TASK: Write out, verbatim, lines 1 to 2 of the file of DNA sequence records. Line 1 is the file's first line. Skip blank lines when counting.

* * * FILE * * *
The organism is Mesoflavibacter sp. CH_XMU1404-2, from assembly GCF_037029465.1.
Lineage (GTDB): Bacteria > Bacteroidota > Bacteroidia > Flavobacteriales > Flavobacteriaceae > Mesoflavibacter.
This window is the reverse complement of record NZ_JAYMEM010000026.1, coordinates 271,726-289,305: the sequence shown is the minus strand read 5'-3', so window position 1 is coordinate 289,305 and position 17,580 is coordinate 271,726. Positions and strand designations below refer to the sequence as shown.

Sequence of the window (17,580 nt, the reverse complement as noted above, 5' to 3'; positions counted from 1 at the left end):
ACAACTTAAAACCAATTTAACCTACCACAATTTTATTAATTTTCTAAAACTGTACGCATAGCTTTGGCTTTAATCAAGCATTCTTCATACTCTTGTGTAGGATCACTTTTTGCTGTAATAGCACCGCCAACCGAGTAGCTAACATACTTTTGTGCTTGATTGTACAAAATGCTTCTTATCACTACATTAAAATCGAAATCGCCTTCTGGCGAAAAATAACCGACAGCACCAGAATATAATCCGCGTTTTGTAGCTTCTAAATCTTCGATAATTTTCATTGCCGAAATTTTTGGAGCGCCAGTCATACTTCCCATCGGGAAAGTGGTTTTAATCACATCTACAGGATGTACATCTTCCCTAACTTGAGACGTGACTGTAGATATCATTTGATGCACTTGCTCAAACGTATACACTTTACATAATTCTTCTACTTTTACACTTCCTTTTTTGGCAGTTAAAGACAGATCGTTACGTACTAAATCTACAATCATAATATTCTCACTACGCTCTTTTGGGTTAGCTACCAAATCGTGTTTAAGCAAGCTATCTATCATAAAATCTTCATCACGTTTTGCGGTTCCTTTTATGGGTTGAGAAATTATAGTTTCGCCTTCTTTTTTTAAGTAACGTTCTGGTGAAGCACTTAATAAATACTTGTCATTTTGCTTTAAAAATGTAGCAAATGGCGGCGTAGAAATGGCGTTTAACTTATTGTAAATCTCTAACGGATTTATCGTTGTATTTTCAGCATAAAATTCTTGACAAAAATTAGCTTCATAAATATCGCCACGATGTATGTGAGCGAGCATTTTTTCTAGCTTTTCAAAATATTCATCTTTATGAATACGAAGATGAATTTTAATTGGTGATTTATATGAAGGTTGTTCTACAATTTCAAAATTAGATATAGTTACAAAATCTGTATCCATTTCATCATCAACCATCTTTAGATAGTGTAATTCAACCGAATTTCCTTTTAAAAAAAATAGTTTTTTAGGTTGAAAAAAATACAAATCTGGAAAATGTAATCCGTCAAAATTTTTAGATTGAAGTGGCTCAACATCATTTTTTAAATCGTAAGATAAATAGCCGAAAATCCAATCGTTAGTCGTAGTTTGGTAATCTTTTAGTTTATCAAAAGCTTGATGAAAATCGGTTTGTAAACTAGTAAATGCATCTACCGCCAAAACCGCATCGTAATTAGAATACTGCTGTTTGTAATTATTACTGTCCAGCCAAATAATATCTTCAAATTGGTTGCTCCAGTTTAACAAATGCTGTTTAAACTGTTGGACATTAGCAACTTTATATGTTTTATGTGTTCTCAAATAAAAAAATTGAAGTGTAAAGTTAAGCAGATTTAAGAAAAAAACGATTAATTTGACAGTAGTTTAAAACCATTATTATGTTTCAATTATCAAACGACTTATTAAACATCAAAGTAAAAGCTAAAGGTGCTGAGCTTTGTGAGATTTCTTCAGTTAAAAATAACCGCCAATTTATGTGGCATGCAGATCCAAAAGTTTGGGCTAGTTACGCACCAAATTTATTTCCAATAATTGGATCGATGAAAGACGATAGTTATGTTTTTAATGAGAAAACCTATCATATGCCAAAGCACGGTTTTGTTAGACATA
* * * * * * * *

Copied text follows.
The organism is Mesoflavibacter sp. CH_XMU1404-2, from assembly GCF_037029465.1.
Lineage (GTDB): Bacteria > Bacteroidota > Bacteroidia > Flavobacteriales > Flavobacteriaceae > Mesoflavibacter.